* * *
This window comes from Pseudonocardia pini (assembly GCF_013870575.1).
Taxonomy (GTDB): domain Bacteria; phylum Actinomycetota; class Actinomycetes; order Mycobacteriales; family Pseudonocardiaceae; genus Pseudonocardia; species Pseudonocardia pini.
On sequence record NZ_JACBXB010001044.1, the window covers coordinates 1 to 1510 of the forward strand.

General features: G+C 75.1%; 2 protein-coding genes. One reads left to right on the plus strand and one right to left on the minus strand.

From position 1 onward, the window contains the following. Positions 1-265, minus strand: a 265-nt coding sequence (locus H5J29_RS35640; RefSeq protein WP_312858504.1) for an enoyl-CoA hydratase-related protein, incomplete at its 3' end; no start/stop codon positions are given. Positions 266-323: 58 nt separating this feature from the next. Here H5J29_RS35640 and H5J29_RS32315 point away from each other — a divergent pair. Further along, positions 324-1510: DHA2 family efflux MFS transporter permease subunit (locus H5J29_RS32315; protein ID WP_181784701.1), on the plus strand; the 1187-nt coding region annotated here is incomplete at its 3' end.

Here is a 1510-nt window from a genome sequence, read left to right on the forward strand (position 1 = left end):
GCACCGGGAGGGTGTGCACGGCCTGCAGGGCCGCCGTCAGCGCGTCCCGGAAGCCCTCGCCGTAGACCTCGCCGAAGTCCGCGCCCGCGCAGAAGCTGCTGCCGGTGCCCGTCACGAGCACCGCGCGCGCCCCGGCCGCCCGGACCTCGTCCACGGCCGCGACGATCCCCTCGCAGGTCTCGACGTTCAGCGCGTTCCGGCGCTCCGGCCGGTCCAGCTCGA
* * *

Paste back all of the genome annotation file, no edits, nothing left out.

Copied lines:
This window comes from Pseudonocardia pini (assembly GCF_013870575.1).
Taxonomy (GTDB): domain Bacteria; phylum Actinomycetota; class Actinomycetes; order Mycobacteriales; family Pseudonocardiaceae; genus Pseudonocardia; species Pseudonocardia pini.
On sequence record NZ_JACBXB010001044.1, the window covers coordinates 1 to 1510 of the forward strand.

General features: G+C 75.1%; 2 protein-coding genes. One reads left to right on the plus strand and one right to left on the minus strand.

From position 1 onward, the window contains the following. Positions 1-265, minus strand: a 265-nt coding sequence (locus H5J29_RS35640; RefSeq protein WP_312858504.1) for an enoyl-CoA hydratase-related protein, incomplete at its 3' end; no start/stop codon positions are given. Positions 266-323: 58 nt separating this feature from the next. Here H5J29_RS35640 and H5J29_RS32315 point away from each other — a divergent pair. Further along, positions 324-1510: DHA2 family efflux MFS transporter permease subunit (locus H5J29_RS32315; protein ID WP_181784701.1), on the plus strand; the 1187-nt coding region annotated here is incomplete at its 3' end.

Here is a 1510-nt window from a genome sequence, read left to right on the forward strand (position 1 = left end):
GCACCGGGAGGGTGTGCACGGCCTGCAGGGCCGCCGTCAGCGCGTCCCGGAAGCCCTCGCCGTAGACCTCGCCGAAGTCCGCGCCCGCGCAGAAGCTGCTGCCGGTGCCCGTCACGAGCACCGCGCGCGCCCCGGCCGCCCGGACCTCGTCCACGGCCGCGACGATCCCCTCGCAGGTCTCGACGTTCAGCGCGTTCCGGCGCTCCGGCCGGTCCAGCTCGA